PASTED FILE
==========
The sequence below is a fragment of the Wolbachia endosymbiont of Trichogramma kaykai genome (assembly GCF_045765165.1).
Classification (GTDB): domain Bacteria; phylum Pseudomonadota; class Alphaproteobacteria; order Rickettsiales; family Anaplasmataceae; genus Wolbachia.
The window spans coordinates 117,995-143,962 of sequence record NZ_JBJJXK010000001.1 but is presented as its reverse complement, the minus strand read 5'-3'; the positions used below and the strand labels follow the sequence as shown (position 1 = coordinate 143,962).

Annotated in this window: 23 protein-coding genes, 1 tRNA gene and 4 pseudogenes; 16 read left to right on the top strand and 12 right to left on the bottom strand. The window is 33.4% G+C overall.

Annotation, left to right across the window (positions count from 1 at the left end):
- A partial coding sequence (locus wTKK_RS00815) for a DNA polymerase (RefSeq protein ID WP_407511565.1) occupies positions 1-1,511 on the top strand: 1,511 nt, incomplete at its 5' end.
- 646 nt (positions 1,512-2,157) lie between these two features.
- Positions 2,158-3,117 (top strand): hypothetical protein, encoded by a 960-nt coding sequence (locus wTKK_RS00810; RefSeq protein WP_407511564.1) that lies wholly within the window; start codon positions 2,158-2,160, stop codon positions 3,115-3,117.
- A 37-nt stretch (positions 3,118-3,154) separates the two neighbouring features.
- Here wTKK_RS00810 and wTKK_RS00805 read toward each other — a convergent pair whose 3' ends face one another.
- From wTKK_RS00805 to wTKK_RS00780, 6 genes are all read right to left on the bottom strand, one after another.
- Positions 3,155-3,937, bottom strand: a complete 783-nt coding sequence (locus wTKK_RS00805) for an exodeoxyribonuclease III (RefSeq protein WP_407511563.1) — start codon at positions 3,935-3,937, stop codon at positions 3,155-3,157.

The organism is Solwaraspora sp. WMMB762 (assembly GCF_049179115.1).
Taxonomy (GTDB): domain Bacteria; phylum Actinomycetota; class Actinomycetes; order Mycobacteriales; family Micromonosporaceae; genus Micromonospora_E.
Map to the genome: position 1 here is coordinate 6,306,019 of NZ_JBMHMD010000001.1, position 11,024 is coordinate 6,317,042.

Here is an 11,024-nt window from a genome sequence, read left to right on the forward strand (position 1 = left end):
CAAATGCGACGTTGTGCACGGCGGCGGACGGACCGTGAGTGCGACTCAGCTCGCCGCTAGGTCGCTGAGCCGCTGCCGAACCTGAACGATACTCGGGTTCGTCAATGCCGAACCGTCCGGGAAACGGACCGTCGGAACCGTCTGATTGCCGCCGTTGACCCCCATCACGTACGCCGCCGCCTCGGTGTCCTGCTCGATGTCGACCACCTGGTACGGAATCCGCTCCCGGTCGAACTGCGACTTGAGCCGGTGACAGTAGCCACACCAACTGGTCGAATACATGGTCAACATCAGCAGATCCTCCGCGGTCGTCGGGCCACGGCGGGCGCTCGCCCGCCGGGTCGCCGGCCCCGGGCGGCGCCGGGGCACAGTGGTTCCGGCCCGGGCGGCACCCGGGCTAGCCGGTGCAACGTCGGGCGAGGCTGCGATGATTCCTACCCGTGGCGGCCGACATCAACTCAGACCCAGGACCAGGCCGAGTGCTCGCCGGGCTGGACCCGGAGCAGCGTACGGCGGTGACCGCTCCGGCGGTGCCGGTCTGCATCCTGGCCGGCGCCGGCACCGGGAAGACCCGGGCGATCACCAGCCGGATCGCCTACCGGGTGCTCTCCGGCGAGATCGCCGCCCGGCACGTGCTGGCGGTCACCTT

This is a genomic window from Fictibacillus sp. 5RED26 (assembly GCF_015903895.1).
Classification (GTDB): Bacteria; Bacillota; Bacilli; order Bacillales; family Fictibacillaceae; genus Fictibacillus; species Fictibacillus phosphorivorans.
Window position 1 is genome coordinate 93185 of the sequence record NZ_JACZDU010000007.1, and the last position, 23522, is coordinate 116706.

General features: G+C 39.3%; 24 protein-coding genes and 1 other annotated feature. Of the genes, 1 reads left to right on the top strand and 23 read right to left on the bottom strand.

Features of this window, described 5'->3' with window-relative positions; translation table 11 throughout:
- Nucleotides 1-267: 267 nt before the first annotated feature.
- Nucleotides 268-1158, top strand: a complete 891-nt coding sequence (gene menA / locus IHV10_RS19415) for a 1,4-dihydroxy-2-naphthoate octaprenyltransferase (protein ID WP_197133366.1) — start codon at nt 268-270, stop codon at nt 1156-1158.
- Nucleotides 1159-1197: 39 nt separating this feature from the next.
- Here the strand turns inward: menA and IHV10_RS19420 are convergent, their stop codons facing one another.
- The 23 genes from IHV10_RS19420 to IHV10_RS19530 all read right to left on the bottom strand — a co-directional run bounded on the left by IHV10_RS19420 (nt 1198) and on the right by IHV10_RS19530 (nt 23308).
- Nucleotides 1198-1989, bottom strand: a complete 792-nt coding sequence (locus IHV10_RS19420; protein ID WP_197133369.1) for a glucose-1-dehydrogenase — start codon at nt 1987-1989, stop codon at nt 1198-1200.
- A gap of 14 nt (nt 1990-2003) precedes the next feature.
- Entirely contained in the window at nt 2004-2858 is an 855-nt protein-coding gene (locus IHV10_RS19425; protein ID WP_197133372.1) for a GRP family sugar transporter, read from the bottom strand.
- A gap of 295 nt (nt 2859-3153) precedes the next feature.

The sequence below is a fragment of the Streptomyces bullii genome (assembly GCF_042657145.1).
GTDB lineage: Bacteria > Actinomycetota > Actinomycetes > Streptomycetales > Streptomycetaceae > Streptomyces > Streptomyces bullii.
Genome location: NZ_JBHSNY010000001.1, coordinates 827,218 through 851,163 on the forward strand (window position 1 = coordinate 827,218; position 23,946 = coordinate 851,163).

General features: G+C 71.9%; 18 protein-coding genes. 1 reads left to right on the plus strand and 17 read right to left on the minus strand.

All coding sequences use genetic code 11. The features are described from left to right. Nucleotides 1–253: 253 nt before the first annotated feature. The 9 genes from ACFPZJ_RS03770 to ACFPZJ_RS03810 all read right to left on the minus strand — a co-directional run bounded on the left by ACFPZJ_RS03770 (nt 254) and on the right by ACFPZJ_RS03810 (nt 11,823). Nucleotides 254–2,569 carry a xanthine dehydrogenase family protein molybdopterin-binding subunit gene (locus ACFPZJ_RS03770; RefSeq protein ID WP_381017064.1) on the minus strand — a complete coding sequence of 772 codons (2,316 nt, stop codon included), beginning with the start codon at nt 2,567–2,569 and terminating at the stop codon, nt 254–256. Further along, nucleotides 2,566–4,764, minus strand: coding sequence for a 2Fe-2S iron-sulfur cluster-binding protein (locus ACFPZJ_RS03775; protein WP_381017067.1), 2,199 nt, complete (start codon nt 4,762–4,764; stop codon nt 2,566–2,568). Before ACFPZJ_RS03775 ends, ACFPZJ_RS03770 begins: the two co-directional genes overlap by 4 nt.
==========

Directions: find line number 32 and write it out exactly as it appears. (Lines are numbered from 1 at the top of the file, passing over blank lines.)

The sequence below is a fragment of the Streptomyces bullii genome (assembly GCF_042657145.1).